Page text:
As a small country with a large diaspora, Trinidad and Tobago has been a rapid adopter of voice over internet protocol (VoIP) to communicate with overseas friends and family. VoIP is just one form of over-the-top (OTT) content that includes audio, video or other media delivered over the internet without involvement from the network operator. One of the first OTT companies to make a major impact on the market was Skype, which popularised VoIP audio and video calls and was acquired by Microsoft in 2011 for $8.5bn. Since then other companies have entered the OTT messaging and calls market, including WhatsApp, Viber and Apple’s FaceTime. In the home entertainment space, Spotify provides online music, Netflix streams movies direct to TV, and Amazon and Apple have launched their own online television companies. However, the popularity of these services threatens the revenues of the companies who set up the networks on which OTT content relies. “Recent discussions in the telecoms industry revolve around the overlap of what is traditionally considered to be OTT solutions and telecoms operators,” Ronald Walcott, CEO of Telecommunications Services of T&T (TSTT), told OBG. “The operators invest billions of dollars to build networks that OTTs use to transport their content for free, which has led operators to regulate the bandwidth speed and hence limit the capabilities of OTTs. There needs to be a more mutually beneficial model of interaction going forward.”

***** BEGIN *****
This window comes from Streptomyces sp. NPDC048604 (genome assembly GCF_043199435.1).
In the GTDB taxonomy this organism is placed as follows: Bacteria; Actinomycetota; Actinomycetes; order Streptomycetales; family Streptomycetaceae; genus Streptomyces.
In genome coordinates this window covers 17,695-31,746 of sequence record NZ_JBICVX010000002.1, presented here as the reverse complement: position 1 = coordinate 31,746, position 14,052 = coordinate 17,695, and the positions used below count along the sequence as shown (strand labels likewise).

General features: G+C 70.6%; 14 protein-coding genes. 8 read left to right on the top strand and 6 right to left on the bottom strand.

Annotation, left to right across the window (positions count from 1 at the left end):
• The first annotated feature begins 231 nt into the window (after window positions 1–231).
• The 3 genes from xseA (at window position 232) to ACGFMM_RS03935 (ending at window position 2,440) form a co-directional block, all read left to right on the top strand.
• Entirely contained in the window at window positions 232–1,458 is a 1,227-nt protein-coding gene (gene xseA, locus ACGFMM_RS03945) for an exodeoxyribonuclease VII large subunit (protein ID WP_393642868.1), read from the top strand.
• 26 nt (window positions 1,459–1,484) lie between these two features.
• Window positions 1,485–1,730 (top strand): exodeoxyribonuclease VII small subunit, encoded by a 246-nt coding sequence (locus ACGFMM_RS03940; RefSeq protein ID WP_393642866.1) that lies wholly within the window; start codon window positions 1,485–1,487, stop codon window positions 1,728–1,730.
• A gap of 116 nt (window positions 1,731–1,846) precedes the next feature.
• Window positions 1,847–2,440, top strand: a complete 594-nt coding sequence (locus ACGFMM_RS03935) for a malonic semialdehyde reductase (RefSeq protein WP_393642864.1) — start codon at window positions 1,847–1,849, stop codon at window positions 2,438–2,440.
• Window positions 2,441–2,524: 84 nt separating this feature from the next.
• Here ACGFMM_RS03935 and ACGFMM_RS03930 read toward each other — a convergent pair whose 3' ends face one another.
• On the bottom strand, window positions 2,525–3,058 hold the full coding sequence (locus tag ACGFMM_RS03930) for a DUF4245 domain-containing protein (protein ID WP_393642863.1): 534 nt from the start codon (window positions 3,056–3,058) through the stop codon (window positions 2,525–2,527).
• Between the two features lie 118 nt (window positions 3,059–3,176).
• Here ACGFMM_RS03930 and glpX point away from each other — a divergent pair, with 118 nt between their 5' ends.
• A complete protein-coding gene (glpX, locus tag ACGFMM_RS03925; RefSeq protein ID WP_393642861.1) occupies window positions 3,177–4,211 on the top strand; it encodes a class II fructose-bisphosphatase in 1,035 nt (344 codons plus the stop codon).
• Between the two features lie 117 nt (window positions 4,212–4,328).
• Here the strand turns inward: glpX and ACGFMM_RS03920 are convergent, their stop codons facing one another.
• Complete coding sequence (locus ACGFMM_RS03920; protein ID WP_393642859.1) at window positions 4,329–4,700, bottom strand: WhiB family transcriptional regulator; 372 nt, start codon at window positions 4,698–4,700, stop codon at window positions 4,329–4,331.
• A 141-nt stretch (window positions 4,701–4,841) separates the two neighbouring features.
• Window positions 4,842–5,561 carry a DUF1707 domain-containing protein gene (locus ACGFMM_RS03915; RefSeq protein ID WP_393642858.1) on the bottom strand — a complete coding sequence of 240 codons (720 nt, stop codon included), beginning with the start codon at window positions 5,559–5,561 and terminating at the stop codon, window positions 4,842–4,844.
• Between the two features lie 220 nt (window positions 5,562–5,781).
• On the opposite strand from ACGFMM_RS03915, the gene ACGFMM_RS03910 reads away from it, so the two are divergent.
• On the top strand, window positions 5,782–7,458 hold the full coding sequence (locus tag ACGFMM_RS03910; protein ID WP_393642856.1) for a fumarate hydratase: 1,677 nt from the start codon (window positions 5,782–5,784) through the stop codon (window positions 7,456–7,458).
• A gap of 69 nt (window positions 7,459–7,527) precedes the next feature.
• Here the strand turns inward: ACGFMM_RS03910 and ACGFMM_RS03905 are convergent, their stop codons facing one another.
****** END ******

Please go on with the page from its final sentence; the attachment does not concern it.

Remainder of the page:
Discussions about OTT in T&T mirror those playing out on the global stage. London-based telecommunications research firm Ovum estimated that in 2016 VoIP calls will cost global telecoms companies $52bn in lost revenues from mobile voice calls, equivalent to 3.5% of global voice revenues. By 2020 these figures are forecast to grow, resulting in total annual losses of $71bn, or 9% of voice call revenues. Across the globe revenues from voice calls have been falling for a number of years, but the shortfall has been more than compensated by the rapid rise in sales of data plans. T&T is no different.